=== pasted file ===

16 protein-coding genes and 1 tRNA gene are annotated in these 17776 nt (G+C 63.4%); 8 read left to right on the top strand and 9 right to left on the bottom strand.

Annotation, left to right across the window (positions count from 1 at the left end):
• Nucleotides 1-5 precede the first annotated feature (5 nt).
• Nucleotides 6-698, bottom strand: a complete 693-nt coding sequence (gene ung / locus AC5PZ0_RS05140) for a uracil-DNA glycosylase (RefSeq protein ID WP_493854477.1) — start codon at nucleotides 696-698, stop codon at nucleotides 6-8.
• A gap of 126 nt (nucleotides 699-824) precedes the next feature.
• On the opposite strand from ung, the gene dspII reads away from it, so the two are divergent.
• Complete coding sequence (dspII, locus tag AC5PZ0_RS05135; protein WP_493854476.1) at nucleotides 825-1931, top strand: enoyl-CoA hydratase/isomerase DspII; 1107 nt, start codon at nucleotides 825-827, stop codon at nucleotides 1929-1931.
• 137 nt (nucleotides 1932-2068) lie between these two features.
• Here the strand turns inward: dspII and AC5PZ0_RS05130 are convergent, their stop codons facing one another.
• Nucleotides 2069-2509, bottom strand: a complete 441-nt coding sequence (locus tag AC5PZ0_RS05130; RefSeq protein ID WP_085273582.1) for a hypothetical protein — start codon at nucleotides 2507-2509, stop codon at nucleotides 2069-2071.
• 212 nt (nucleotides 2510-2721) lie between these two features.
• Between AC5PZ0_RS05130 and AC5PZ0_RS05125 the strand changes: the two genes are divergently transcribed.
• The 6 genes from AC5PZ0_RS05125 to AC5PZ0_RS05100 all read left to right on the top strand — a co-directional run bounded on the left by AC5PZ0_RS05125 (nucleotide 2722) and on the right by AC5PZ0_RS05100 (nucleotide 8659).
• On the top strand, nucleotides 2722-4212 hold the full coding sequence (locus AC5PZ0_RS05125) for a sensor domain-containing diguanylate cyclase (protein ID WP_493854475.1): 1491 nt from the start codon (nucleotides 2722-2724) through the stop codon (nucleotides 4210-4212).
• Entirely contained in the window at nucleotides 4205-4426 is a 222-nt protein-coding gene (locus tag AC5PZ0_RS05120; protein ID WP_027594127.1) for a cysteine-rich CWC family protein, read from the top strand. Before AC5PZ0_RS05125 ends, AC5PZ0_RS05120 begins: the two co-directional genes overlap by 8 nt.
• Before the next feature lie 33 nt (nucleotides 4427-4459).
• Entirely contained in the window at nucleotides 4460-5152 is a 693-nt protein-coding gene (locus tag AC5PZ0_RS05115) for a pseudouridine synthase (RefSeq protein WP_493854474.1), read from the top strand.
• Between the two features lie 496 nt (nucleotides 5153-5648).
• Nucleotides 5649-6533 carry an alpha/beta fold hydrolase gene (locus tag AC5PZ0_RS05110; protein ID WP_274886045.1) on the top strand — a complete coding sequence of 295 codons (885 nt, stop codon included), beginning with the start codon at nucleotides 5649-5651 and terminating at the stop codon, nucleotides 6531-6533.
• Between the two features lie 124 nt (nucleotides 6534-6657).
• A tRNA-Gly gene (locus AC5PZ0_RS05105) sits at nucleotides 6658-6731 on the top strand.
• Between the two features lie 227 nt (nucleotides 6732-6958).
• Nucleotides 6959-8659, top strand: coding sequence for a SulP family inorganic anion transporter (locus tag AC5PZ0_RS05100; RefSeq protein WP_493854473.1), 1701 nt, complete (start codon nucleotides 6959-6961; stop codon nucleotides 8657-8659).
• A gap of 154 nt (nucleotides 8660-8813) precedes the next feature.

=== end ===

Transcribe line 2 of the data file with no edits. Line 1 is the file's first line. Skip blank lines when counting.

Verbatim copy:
Annotation, left to right across the window (positions count from 1 at the left end):